The Gospel of St. Luke

On this Labor Day, September 2, we begin our continuous reading of the Gospel of St. Luke. For me it is always a signal that we have entered the last few months of the liturgical year.

St. Luke's Gospel could be called the Gospel of the Outsiders as he himself was an outsider. A Gentile by birth, St. Luke was the only one of the four evangelists who did not experience Jesus personally. The very first lines of this Gospel tell us that he is recording what has been handed down to him by the eyewitnesses. Throughout the Gospel St. Luke will champion the outsiders, those left out, those looked down upon (the shepherds, the poor, the widow of Nain), and the sinners who ate and drank with Jesus.

It can also be called the Gospel of Prayer. All of the important events of the Gospel are preceded by periods of prayer; e.g. the announcement of the birth of John the Baptist, the presentation of the baby in the Temple, the choosing of the apostles, the Transfiguration, and the agony in the garden.

St. Luke's Gospel highlights the theme of table fellowship. In the course of this Gospel, St. Luke will write of nine different times that Jesus ate with others. He will include parables about banquets four times. He will refer to the table at least three other times. While Jesus and the disciples are gathered around the table, he will do some of his most important teaching.

Many of the decidedly Jewish references made by Saints Matthew, Mark and John will be omitted. For instance, while St. Matthew portrays Jesus teaching while seated atop a mountain like Moses of old, the same teaching will be delivered on a plain by St. Luke.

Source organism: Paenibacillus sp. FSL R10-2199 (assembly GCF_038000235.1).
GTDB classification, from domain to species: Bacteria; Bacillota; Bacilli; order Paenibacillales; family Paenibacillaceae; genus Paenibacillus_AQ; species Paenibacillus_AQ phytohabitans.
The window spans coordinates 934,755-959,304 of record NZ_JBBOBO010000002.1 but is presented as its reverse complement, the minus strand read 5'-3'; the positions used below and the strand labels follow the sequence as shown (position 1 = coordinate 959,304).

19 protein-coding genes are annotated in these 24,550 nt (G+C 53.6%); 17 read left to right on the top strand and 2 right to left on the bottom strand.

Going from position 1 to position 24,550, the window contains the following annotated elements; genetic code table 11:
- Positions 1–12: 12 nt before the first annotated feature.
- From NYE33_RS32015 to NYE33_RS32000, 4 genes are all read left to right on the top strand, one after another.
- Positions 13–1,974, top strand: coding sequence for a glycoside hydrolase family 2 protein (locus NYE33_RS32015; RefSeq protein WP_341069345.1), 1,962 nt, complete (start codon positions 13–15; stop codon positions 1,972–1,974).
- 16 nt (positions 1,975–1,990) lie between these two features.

It is in St. Luke's Gospel that some of the most touching stories about mercy and compassion are found.  St. Luke includes the parable of the prodigal, just one of several parables that are peculiar to this Gospel.  Today's passage from the Gospel includes the famous quotation from the Prophet Isaiah in which God's concern for the poor and the lowly is proclaimed. Included in that quotation are the words "to let the oppressed go free." (Luke 4:18d) The only time Jesus releases anyone is while he is hanging on the cross and promises the thief crucified with him that he will "be with me in paradise." (Luke 23:43b)

As we walk with Jesus on his way to Jerusalem, let us enter into this Gospel of the Little Ones with hearts and ears open so that we, like Luke himself, may experience a conversion through hearing what he has handed down to us.

Fr. Lawrence Jagdfeld, O.F.M.

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